John Thompson would now have to decide how to proceed with his new automatic rifle. In 1919, his son Marcellus joined the company to help market and promote his father’s new submachine gun. The military of course remained their primary objective, but they also knew that they had to try to recover the investment made by Ryan.
The following year, John Thompson would approach the Colt’s Patent Firearm Manufacturing Company with a proposal to build his submachine gun under contract, hoping he could use their stellar history with the Army as a catalyst for adaptation. Colt countered with an outright offer of a million dollars for all rights to the gun. However, the man with the most to lose, Thomas Fortune Ryan, believed if the gun was worth that much to Colt, then it was worth much more to Auto Ordnance. They would eventually negotiate a deal for Colt to manufacture 15,000 guns along with a surplus of replacement parts. The stocks and sights were contracted out to the Lyman Gun Sight Corporation.
After the terms were settled, Auto Ordnance ceased all operations in Cleveland, Ohio and relocated to Colt’s facility in Hartford, Connecticut. They also opened a sales office in New York City where Marcellus Thompson and the rest of the sales force would be based.
The gun that Colt produced was designated the Thompson Submachine Gun Model of 1921. It was fitted with a selector switch to allow for automatic and aimed semi-automatic fire, it had walnut grips, blued finish, and a slotted cocking knob at the top of the receiver. Its rate of fire was 800 rounds per minute, which was well short of what Auto Ordnance claimed the gun would be capable of, but it was still an impressive accomplishment.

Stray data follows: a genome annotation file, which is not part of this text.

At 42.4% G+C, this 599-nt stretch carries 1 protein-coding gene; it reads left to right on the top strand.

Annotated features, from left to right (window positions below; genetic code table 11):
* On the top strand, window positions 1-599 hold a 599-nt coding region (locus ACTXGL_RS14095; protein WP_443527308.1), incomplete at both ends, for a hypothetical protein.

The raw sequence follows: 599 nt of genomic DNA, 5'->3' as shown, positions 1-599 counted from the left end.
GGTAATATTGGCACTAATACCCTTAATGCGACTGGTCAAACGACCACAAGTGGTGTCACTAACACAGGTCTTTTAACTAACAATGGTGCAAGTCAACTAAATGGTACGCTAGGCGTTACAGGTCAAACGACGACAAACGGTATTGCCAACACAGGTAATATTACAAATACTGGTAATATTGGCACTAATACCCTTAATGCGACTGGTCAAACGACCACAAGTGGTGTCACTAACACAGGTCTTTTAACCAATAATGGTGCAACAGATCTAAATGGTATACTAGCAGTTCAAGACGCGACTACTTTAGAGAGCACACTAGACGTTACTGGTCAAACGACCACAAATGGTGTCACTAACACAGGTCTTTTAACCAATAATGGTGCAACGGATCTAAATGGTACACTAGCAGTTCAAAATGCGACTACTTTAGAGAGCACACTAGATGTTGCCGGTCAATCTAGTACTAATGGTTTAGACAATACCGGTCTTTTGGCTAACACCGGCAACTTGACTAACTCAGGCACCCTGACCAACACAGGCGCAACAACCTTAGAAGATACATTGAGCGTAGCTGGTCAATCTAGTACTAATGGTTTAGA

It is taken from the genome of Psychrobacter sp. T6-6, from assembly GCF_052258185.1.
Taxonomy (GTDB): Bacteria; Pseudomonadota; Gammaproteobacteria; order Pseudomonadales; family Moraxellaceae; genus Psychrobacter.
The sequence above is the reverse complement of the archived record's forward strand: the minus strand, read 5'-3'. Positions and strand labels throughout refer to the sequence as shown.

The first guns out of the factory went to the Army and Navy for testing and some were given directly to the Auto Ordnance salesmen. Thompson along with Eickhoff and Goll began demonstrating the gun to police forces, and domestic and allied foreign militaries, with the hope of getting the word out about their new gun.
However, it wouldn’t take long for the world to learn about the Thompson gun, because just a few months after it went into production the submachine gun was at the center of an international conspiracy. A stash of Thompson guns were found hidden aboard a ship in New Jersey that was headed for Ireland. The guns were intended to arm the I.R.A (Irish Republican Army) who were embroiled in conflict with the British. The problem was that Britain was coincidentally one of the United States closest allies.
The ties in the conspiracy led to a long drawn out investigation, which by association included Marcellus Thompson and his father in-law Colonel George Brinton McClellan Harvey. The very same George Harvey that helped secure the seed money from Thomas Ryan and long time friend of John Thompson. He was also an Auto Ordnance stockholder and the newly appointed American Ambassador to Great Britain, so it became a sticky situation politically and caused Harvey great embarrassment. The details of the story with all its twists and turns had the makings of a Hollywood movie plot and it would seem that it was more than enough bad publicity for one company.
But the negative light being shined on Auto Ordnance and their submachine gun was just getting started. Despite being immediately pulled into an international conflict, the company continued to market their guns. They targeted police forces around the country who were facing a rash of crimes by a new breed of motorized criminals. Bank robberies and kidnappings for ransom were becoming commonplace. Auto Ordnance went from pushing the "Trench Broom" to the military, to labeling it the Anti-Bandit Gun to help appeal to law enforcement.